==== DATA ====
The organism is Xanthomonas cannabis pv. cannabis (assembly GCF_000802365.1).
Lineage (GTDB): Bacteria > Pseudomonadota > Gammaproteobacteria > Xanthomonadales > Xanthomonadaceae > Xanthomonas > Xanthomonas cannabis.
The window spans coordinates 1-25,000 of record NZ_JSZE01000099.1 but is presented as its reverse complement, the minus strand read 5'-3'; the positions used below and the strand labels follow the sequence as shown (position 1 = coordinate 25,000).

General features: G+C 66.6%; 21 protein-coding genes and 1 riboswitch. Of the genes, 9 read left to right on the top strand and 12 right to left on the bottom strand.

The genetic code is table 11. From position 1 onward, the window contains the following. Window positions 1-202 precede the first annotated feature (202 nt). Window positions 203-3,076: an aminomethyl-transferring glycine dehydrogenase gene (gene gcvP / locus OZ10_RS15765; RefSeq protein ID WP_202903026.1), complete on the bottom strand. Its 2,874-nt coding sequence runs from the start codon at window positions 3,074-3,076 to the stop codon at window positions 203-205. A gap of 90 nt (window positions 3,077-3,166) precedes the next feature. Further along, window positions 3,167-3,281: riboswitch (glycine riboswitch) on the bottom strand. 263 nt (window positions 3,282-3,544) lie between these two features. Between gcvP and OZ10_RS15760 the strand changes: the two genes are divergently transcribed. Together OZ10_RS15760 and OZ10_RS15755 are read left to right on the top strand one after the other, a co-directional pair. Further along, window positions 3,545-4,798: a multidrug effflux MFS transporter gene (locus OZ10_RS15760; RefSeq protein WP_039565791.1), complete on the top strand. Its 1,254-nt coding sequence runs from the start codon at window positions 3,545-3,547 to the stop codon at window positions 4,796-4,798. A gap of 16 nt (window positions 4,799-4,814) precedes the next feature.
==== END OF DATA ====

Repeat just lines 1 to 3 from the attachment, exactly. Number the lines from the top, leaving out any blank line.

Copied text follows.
The organism is Xanthomonas cannabis pv. cannabis (assembly GCF_000802365.1).
Lineage (GTDB): Bacteria > Pseudomonadota > Gammaproteobacteria > Xanthomonadales > Xanthomonadaceae > Xanthomonas > Xanthomonas cannabis.
The window spans coordinates 1-25,000 of record NZ_JSZE01000099.1 but is presented as its reverse complement, the minus strand read 5'-3'; the positions used below and the strand labels follow the sequence as shown (position 1 = coordinate 25,000).